The Towers of Hanoi

The Towers of Hanoi
The Initial Position in the Tower of Hanoi.
• Rules:
-- Move all the disks from the first needle to the
third, subject to the conditions that only one disk
can be moved at a time, and that no disk is ever
allowed to be placed on top of a smaller disk.
The Idea
Begin with n disks on needle 1. We can transfer the top
n - 1 disks, following the rules of the puzzle, to needle 3
using Hn-1 moves. We keep the largest disk fixed during
these moves. Then, we use one move to transfer the
largest disk to the second needle. We can transfer the n
-1 disks on needle 3 to needle 2, using Hn-1 additional
moves, placing them on top of the largest disk, which
always stays fixed on the bottom of needle 2. Moreover,
it is easy to see that the puzzle cannot be solved using
fewer steps. This shows that Hn = 2Hn-1 + 1
The initial condition is H1 = 1, since one disk can be
transferred from needle 1 to needle 2.
The Algorithm
move(63, 1, 2, 3);
printf("Move a disk from needle 1 to needle 3.\n");
Move (63, 2, 3, 1);
where Move(n, a, b, c); means move n desks from needle a
to needle b using needle c as temporary storage.
The Implementation
Can’t Finish the Assigned Task
“I can’t find an efficient algorithm, I guess I’m just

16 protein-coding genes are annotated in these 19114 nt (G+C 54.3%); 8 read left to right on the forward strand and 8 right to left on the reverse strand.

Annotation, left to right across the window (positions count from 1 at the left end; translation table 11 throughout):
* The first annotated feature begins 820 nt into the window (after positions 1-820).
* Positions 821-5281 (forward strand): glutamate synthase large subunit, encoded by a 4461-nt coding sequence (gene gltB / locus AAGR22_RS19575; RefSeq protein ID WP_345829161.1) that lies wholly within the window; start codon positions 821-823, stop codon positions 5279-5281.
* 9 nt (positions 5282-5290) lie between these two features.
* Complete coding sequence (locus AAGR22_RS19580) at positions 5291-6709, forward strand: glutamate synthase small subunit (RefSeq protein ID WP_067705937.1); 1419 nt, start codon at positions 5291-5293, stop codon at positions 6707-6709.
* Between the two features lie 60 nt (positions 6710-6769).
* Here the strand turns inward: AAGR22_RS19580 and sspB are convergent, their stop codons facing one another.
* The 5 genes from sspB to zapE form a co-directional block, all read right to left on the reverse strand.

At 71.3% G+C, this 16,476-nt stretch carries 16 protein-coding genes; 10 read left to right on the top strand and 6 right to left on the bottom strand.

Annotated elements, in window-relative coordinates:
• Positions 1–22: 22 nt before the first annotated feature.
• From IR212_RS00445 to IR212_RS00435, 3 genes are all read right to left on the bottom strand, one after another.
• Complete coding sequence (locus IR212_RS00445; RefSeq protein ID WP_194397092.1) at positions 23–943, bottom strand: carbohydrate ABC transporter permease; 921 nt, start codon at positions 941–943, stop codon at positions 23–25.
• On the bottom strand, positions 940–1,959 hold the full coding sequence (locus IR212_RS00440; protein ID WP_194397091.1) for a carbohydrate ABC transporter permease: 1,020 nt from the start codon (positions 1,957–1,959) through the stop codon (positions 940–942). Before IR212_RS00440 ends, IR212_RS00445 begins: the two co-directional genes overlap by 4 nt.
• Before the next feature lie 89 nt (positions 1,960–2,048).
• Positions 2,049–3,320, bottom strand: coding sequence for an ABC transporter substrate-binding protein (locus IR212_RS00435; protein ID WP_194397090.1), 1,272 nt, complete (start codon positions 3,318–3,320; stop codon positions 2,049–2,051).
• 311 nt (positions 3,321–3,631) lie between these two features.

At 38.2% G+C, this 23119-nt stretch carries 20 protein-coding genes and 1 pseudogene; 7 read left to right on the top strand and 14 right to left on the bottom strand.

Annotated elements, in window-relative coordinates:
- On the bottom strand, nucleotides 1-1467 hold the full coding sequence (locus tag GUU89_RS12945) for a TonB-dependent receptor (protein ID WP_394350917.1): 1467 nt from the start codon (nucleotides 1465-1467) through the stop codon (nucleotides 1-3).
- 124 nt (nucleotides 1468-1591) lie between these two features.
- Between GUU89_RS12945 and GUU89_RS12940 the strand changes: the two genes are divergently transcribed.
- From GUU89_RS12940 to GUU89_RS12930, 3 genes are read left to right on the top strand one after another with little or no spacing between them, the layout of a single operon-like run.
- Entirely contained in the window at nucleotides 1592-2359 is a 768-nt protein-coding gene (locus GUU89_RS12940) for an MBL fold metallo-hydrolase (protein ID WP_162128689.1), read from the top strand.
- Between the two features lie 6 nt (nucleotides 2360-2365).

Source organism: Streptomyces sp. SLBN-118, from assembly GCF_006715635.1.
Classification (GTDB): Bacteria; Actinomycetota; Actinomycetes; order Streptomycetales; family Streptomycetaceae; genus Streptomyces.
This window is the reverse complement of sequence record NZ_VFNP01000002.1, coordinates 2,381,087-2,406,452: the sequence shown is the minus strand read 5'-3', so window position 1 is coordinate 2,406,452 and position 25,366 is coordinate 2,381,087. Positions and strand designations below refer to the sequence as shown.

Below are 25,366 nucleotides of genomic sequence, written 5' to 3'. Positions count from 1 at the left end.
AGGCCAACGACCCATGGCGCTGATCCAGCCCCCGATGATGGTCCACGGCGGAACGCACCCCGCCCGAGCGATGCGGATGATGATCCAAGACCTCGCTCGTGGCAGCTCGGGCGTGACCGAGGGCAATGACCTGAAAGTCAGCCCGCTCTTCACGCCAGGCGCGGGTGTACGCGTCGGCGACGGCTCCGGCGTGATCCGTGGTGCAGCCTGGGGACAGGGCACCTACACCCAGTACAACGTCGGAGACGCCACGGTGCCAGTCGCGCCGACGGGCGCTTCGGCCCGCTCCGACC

too dumb.”
Mission Impossible
“I can’t find an efficient algorithm, because no such
algorithm is possible.”
“I can’t find an efficient algorithm, but
neither can all these famous people.”
Easy and Hard Problems
• We argue that the class of problems that can be solved in
polynomial time (denoted by P) corresponds well with what we
can feasibly compute. But sometimes it is difficult to tell when a
particular problem is in P or not.
• Theoreticians spend a good deal of time trying to determine
whether particular problems are in P. To demonstrate how difficult
it can be.
• To make this determination, we will survey a number of problems,
some of which are known to be in P, and some of which we think
are (probably) not in P. The difference between the two types of
problem can be surprisingly small. Throughout the following, an
''easy'' problem is one that is solvable in polynomial time, while a
''hard'' problem is one that we think cannot be solved in polynomial
Eulerian Tour vs. Hamiltonian Tour
• Eulerian Tours -- Easy
– INPUT: A graph G = (V, E).
– DECIDE: Is there a path that crosses every edge
exactly once and returns to its starting point?
• Hamiltonian Tours -- Hard
– INPUT: A graph G = (V, E).
– DECIDE: Is there a path that visits every vertex
exactly once and returns to its starting point?
Some Facts
• Eulerian Tours
– A famous mathematical theorem comes to our rescue.
If the graph is connected and every vertex has even
degree, then the graph is guaranteed to have such a
tour. The algorithm to find the tour is a little trickier,
but still doable in polynomial time.